I thought of course of this notion of endurance , attempting to measure myself and my family by the yardsticks offered in each film. I thought of my mother when my father’s diagnosis of polio required she meet and exceed her own fragile strength and the thought must have been daunting: to be in your early twenties with a young child( me), and an unknown future; no help or support offered by family and like a crazed Jean of Arc, facing your own demons and striking out on your own mountain path, your sword drawn to ward off the words, warnings and warfare to be encountered. And with your armour barely covering, you forge ahead unable to turn back. In Oslo Diaries, they reasserted they could not think of the terrible past in the Middle East, of bombings, fights, confrontation, murders, explosions, and blood. They had to dismiss a past of terror as they sought a means to forge forward for their children and the future.
In this Mountain Life, I suppose the participants wanted to prove they could overcome physical hurdles. For me this felt like madness, being controlled by the whim of temperamental Nature, impersonal. At least in combat among other humans who would make sport of our desires, the volley is personal. Like the frigid trees that eventually turn to green in the continuous turn of the seasons, the impartiality of the landscape adds to the stress or indifference towards these two women in the film as we wonder will they surmount or succumb on their momentous journey. I suppose some people insist on climbing every mountain and as I comprehend the need for some for personal best, this 6 month test against all odds . When I retold this quest to my Pilates instructor, she innocently queried, “But , where did they shower?”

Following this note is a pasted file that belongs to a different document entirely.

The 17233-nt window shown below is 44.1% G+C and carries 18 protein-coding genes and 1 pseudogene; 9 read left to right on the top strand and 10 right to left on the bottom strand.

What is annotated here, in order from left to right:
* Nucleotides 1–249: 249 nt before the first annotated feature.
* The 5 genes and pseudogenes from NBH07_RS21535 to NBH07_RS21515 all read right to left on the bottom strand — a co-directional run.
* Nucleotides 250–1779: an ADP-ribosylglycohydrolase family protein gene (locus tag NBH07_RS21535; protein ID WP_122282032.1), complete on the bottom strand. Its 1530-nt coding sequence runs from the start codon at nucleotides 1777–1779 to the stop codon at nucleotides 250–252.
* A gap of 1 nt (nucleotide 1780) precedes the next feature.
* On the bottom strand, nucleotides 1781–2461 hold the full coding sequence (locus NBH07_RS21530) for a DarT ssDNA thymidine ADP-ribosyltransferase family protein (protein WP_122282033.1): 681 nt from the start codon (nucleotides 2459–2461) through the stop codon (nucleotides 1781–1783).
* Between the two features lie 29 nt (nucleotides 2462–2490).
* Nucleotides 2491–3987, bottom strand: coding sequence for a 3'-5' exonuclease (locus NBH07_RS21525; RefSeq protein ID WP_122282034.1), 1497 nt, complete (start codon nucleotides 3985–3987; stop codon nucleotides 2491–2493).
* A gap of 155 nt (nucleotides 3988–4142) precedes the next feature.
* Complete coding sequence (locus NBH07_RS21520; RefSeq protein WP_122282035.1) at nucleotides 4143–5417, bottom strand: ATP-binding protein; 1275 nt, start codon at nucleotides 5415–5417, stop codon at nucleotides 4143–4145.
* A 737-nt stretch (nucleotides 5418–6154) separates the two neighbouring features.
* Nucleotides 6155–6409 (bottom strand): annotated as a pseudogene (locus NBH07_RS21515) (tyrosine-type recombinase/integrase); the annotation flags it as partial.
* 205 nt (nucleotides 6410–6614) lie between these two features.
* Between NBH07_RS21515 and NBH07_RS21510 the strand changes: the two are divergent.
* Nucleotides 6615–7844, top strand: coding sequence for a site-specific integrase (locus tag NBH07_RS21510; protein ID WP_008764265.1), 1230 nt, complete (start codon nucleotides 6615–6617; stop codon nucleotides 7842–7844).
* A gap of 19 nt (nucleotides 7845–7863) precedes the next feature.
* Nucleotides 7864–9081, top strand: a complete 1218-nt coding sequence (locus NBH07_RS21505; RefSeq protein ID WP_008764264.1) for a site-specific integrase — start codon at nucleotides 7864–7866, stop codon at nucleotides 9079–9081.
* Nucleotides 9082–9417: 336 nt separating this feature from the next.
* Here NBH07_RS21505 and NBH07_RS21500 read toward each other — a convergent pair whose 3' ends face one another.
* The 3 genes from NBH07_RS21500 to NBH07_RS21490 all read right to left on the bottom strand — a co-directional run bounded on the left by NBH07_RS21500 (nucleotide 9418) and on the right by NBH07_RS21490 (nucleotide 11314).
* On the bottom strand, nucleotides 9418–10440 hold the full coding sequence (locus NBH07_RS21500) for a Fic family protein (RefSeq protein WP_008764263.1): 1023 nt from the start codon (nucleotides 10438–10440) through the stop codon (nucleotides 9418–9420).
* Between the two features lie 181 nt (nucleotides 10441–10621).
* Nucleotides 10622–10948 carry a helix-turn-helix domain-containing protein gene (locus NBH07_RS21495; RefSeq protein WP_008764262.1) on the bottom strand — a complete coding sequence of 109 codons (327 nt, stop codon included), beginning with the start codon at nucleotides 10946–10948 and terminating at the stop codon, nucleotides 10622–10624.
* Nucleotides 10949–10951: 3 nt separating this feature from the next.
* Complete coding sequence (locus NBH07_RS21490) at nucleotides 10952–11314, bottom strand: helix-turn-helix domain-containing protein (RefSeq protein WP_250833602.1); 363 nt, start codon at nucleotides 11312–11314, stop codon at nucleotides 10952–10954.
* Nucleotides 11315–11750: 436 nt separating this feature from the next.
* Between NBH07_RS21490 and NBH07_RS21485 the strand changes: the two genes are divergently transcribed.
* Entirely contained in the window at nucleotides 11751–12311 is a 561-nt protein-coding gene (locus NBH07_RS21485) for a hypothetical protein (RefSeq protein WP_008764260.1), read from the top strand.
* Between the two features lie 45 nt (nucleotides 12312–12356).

That they survived may have been due to guardian angels who did in fact vouchsafe their journey. Maybe it’s a Jewish thing not to tempt fate, or push beyond reasonable limits. And I imagine a cynical joke by a swarthy comedian about there being enough “suris” or misery in the world without going without matzoh balls for more than a few weeks. And all jokes aside, the opening sequence in the mountains that dramatizes how the capricious nature of the terrain almost costs the photographer his life reveals, reinforces that this was no walk in the park – and had not his friends not been trained in avalanche recovery, his story would have ended tragically.
In the end, we all climb our own mountains- whether in the quiet of our homes or out in the frosty streams and majestic topography of Alaska.